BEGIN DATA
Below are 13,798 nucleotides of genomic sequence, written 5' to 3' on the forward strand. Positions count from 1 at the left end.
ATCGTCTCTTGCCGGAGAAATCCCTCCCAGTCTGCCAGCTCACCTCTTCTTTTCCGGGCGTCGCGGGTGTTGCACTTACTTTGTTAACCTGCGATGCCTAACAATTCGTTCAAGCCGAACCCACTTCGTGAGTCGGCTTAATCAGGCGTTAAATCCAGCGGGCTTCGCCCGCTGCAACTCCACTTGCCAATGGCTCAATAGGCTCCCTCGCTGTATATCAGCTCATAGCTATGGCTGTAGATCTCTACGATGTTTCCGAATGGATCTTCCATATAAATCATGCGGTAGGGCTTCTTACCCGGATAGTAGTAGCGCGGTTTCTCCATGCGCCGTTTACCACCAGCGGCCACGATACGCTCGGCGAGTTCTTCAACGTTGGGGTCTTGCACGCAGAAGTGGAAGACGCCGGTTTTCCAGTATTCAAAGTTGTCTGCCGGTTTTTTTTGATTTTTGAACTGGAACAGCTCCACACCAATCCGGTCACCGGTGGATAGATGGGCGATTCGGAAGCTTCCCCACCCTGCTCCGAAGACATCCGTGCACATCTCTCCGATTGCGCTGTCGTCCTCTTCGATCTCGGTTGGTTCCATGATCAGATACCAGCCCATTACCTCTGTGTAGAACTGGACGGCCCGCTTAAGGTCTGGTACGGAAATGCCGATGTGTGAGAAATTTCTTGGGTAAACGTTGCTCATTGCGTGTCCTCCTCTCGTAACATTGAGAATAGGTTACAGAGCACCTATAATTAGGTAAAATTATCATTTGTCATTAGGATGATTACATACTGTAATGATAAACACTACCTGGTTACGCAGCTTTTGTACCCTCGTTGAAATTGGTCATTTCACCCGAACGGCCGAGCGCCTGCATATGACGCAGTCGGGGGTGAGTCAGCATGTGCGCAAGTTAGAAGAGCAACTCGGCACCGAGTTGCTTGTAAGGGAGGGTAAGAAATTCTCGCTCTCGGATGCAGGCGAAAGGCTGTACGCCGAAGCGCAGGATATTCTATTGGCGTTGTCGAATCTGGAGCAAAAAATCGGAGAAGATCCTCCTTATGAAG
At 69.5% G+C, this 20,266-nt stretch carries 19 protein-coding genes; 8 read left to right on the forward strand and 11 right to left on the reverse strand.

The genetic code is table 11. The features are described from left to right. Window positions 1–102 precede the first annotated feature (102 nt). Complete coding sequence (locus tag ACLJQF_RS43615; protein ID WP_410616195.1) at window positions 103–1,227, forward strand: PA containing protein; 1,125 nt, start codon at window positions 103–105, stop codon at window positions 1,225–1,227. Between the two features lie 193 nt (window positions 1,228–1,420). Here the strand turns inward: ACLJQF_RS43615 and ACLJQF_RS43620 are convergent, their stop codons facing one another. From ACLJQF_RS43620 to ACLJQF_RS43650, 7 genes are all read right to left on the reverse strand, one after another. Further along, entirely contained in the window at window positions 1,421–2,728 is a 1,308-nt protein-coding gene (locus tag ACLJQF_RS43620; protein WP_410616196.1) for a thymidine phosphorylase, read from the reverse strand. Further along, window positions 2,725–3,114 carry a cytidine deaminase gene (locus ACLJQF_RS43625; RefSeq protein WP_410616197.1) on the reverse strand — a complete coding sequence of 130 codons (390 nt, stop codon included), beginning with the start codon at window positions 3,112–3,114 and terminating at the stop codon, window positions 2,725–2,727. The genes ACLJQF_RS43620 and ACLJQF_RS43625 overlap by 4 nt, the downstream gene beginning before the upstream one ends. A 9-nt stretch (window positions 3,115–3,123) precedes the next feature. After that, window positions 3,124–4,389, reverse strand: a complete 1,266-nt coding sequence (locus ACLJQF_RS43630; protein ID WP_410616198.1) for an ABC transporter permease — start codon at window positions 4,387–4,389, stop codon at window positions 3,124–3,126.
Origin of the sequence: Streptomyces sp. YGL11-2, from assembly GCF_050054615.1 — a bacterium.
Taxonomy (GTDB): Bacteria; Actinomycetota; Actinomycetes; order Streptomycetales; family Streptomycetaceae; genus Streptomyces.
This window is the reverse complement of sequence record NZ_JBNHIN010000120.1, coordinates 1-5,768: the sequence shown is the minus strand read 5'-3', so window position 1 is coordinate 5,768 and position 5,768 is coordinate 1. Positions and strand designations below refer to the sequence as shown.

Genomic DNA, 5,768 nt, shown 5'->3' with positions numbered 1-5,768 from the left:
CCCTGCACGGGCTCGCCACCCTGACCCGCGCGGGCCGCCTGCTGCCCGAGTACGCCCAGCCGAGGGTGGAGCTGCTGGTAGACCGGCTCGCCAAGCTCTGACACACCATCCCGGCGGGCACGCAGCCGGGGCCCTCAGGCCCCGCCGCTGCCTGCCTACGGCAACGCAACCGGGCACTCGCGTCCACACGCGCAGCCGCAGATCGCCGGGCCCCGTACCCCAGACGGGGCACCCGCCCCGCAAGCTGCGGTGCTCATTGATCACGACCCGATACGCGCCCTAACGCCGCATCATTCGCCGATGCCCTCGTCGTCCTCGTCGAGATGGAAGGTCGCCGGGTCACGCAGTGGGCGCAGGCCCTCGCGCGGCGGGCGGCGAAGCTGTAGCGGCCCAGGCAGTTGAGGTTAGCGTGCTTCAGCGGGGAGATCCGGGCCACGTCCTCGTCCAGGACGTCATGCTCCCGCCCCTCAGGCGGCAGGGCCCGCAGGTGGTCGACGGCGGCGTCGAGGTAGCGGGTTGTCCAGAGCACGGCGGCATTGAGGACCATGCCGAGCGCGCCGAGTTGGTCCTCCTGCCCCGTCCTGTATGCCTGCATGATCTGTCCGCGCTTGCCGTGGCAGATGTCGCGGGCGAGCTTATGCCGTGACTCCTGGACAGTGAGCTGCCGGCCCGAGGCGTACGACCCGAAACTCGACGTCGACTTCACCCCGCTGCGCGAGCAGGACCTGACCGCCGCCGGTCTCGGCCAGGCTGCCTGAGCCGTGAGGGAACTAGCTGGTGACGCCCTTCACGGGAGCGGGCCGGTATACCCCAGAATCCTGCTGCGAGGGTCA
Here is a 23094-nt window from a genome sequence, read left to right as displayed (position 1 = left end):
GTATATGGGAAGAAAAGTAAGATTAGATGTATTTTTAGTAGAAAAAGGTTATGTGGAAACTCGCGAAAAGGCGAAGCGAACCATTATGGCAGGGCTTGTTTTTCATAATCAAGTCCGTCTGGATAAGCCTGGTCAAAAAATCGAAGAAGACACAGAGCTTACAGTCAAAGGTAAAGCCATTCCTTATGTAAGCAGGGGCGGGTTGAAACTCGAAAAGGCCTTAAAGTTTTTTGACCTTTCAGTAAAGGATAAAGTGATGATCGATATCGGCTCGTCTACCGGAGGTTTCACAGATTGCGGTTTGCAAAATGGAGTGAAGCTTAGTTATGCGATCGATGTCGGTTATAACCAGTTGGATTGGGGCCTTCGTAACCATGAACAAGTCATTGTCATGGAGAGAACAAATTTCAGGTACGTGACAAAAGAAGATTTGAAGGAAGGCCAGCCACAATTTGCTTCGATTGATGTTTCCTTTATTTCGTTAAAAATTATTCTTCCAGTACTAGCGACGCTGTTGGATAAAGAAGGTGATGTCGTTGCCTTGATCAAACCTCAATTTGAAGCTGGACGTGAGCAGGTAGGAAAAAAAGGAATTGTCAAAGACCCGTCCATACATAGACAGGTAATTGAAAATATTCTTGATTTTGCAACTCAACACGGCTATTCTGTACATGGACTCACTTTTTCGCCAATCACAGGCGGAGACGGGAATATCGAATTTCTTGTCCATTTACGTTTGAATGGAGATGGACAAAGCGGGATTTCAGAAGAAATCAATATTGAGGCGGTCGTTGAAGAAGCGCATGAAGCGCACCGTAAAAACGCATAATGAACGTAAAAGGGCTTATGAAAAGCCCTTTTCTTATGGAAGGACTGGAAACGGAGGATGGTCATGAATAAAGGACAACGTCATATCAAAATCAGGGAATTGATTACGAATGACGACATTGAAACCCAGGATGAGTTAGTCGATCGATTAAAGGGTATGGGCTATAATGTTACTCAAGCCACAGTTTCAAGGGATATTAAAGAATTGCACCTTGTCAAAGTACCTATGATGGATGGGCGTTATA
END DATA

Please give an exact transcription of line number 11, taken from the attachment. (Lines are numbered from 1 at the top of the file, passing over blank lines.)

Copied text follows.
GTATATGGGAAGAAAAGTAAGATTAGATGTATTTTTAGTAGAAAAAGGTTATGTGGAAACTCGCGAAAAGGCGAAGCGAACCATTATGGCAGGGCTTGTTTTTCATAATCAAGTCCGTCTGGATAAGCCTGGTCAAAAAATCGAAGAAGACACAGAGCTTACAGTCAAAGGTAAAGCCATTCCTTATGTAAGCAGGGGCGGGTTGAAACTCGAAAAGGCCTTAAAGTTTTTTGACCTTTCAGTAAAGGATAAAGTGATGATCGATATCGGCTCGTCTACCGGAGGTTTCACAGATTGCGGTTTGCAAAATGGAGTGAAGCTTAGTTATGCGATCGATGTCGGTTATAACCAGTTGGATTGGGGCCTTCGTAACCATGAACAAGTCATTGTCATGGAGAGAACAAATTTCAGGTACGTGACAAAAGAAGATTTGAAGGAAGGCCAGCCACAATTTGCTTCGATTGATGTTTCCTTTATTTCGTTAAAAATTATTCTTCCAGTACTAGCGACGCTGTTGGATAAAGAAGGTGATGTCGTTGCCTTGATCAAACCTCAATTTGAAGCTGGACGTGAGCAGGTAGGAAAAAAAGGAATTGTCAAAGACCCGTCCATACATAGACAGGTAATTGAAAATATTCTTGATTTTGCAACTCAACACGGCTATTCTGTACATGGACTCACTTTTTCGCCAATCACAGGCGGAGACGGGAATATCGAATTTCTTGTCCATTTACGTTTGAATGGAGATGGACAAAGCGGGATTTCAGAAGAAATCAATATTGAGGCGGTCGTTGAAGAAGCGCATGAAGCGCACCGTAAAAACGCATAATGAACGTAAAAGGGCTTATGAAAAGCCCTTTTCTTATGGAAGGACTGGAAACGGAGGATGGTCATGAATAAAGGACAACGTCATATCAAAATCAGGGAATTGATTACGAATGACGACATTGAAACCCAGGATGAGTTAGTCGATCGATTAAAGGGTATGGGCTATAATGTTACTCAAGCCACAGTTTCAAGGGATATTAAAGAATTGCACCTTGTCAAAGTACCTATGATGGATGGGCGTTATA